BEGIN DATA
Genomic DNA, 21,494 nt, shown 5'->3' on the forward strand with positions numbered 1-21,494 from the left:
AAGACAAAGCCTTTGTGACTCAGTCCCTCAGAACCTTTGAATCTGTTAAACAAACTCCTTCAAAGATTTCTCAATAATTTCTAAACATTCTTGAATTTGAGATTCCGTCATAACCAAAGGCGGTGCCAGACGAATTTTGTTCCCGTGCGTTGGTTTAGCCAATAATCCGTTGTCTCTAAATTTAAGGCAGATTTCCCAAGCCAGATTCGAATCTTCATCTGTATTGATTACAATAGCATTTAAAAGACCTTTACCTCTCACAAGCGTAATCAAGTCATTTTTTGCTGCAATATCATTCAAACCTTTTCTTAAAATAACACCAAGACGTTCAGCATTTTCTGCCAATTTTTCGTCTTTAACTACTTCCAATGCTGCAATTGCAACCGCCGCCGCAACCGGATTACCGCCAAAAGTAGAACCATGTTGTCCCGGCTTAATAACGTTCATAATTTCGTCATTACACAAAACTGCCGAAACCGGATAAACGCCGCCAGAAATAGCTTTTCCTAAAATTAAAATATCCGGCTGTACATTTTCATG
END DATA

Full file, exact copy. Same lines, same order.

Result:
Genomic DNA, 21,494 nt, shown 5'->3' on the forward strand with positions numbered 1-21,494 from the left:
AAGACAAAGCCTTTGTGACTCAGTCCCTCAGAACCTTTGAATCTGTTAAACAAACTCCTTCAAAGATTTCTCAATAATTTCTAAACATTCTTGAATTTGAGATTCCGTCATAACCAAAGGCGGTGCCAGACGAATTTTGTTCCCGTGCGTTGGTTTAGCCAATAATCCGTTGTCTCTAAATTTAAGGCAGATTTCCCAAGCCAGATTCGAATCTTCATCTGTATTGATTACAATAGCATTTAAAAGACCTTTACCTCTCACAAGCGTAATCAAGTCATTTTTTGCTGCAATATCATTCAAACCTTTTCTTAAAATAACACCAAGACGTTCAGCATTTTCTGCCAATTTTTCGTCTTTAACTACTTCCAATGCTGCAATTGCAACCGCCGCCGCAACCGGATTACCGCCAAAAGTAGAACCATGTTGTCCCGGCTTAATAACGTTCATAATTTCGTCATTACACAAAACTGCCGAAACCGGATAAACGCCGCCAGAAATAGCTTTTCCTAAAATTAAAATATCCGGCTGTACATTTTCATG